Jennifer Moses, in her May 19 WSJ op-ed “Why Do We Let Them Dress Like That?”, asked the tough questions: “Why do so many of us not only permit our teenage daughters to dress like this—like prostitutes, if we’re being honest with ourselves—but pay for them to do it with our AmEx cards?”
We are the first moms in history to have grown up with widely available birth control, the first who didn’t have to worry about getting knocked up. We were also the first not only to be free of old-fashioned fears about our reputations but actually pressured by our peers and the wider culture to find our true womanhood in the bedroom. Not all of us are former good-time girls now drowning in regret—I know women of my generation who waited until marriage—but that’s certainly the norm among my peers.
If you have a problem with the way I dress, says the Modern Woman, you’re an old fart.
No, no, says the Modern Man- you keep wearing the short skirt and showing me your cleavage. More power to you!
A Christian who hopes to follow the teachings of Jesus needs to reckon with a singular fact about American poverty: Its deepest and most debilitating deficits are moral, not financial; the most serious deprivations are cultural, not economic. Many people living at the bottom of American society have cell phones, flat-screen TVs, and some of the other goodies of consumer culture. But their lives are a mess. R.R. Reno, the new Editor in Chief of First Things, wrote in the June/July issue about “The Preferential Option for the Poor.” His answer to our poverty problem is not only that there is not enough money going around. He writes about today’s “Gucci bohemians”:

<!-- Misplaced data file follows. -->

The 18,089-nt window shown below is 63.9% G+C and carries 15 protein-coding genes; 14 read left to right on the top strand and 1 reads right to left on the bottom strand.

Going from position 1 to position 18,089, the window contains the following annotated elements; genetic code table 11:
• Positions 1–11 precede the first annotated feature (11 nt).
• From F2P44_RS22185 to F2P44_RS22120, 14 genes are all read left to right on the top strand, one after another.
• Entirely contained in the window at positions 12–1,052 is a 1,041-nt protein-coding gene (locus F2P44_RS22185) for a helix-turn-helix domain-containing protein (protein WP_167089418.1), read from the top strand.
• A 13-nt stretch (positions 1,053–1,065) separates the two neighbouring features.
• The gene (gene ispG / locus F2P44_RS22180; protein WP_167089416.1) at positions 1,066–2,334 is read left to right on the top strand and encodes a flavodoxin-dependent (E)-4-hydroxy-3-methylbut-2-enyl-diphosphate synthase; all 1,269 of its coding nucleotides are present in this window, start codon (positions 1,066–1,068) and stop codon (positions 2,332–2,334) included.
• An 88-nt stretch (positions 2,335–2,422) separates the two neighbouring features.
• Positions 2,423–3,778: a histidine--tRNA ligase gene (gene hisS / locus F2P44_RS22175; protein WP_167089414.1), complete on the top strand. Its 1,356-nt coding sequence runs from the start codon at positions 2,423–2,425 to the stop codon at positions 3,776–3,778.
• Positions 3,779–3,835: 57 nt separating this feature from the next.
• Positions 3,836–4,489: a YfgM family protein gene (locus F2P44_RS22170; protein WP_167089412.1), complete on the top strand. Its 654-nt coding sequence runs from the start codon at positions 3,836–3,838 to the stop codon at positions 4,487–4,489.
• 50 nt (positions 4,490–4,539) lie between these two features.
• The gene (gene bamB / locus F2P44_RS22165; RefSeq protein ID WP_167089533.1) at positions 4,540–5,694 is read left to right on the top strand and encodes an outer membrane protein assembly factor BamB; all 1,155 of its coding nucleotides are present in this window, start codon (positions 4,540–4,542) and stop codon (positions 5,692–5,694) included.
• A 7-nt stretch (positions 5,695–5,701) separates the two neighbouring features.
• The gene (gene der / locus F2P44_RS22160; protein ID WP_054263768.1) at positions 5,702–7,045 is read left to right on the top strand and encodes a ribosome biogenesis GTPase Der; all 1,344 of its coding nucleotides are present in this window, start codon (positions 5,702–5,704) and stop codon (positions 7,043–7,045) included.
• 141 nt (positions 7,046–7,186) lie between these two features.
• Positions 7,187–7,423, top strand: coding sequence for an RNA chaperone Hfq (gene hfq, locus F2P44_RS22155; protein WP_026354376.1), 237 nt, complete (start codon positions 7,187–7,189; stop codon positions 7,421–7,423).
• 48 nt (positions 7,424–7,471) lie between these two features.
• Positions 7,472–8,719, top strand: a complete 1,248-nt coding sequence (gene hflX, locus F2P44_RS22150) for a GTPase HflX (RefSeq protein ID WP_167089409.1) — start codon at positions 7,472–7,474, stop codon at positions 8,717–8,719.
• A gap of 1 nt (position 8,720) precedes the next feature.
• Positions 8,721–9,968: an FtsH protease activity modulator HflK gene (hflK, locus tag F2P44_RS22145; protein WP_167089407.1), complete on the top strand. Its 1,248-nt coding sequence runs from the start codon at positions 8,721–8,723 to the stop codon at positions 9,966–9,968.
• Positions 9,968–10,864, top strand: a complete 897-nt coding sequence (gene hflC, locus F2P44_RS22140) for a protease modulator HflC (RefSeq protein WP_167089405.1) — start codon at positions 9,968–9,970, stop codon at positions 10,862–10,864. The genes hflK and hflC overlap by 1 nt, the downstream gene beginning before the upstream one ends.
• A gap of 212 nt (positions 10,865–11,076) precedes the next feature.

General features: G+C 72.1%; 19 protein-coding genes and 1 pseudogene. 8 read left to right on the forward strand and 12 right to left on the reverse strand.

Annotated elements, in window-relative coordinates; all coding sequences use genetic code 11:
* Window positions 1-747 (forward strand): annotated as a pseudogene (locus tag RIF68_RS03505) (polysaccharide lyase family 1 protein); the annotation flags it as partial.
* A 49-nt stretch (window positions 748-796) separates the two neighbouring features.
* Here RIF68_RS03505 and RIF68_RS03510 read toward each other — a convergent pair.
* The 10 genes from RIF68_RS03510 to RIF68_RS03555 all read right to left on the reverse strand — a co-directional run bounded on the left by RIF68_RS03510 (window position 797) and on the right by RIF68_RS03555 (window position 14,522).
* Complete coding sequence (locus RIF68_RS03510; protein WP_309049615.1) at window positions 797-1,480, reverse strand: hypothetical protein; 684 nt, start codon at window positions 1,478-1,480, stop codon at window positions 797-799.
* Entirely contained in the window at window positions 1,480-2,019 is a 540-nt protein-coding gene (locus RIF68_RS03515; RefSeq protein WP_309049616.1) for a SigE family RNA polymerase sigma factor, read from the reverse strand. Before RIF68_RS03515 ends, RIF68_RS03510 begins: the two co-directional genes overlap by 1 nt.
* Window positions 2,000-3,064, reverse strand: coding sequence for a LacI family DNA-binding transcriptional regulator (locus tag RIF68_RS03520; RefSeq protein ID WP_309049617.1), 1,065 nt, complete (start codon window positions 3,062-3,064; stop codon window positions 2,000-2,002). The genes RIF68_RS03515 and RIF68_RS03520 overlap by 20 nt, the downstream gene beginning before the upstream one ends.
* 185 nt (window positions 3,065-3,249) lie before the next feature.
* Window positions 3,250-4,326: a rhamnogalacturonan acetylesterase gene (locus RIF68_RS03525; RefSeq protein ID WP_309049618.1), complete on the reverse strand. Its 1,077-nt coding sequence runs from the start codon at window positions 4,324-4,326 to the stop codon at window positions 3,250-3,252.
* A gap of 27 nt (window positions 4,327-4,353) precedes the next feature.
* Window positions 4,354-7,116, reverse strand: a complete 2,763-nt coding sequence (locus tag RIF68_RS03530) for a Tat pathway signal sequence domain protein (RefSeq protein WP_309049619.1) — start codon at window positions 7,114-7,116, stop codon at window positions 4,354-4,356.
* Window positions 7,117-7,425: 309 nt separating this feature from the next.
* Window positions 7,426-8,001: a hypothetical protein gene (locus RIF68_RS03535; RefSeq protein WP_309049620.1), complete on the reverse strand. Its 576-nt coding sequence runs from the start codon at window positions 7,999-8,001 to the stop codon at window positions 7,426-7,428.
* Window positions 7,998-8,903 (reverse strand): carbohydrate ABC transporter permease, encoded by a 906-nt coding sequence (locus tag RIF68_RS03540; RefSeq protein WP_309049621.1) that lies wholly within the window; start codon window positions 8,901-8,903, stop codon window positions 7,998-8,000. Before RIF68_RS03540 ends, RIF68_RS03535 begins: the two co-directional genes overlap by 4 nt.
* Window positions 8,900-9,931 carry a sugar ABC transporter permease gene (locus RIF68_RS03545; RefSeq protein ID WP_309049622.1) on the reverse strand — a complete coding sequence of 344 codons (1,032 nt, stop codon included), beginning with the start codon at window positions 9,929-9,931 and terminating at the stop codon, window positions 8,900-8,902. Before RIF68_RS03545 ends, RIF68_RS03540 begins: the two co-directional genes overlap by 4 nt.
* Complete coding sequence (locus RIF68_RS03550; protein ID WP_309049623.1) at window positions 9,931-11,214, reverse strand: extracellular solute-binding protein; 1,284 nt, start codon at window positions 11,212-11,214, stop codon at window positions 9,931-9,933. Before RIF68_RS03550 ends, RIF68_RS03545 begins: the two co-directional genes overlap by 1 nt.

And why? It’s a complicated question that I can’t convincingly answer here. But I want to end with a suggestion, if not an argument.
On the question of social justice, Pope John Paul II once wrote, “The needs of the poor take priority over the desires of the rich.” For most of my life (I was born in 1959), the rich and well-educated in America have desired nothing more than the personal freedoms of bohemian liberation. The rich, we must be clear, include the secure and successful academic and professional upper middle classes. I am not talking only about people who live in penthouses, but about people like us and those we know.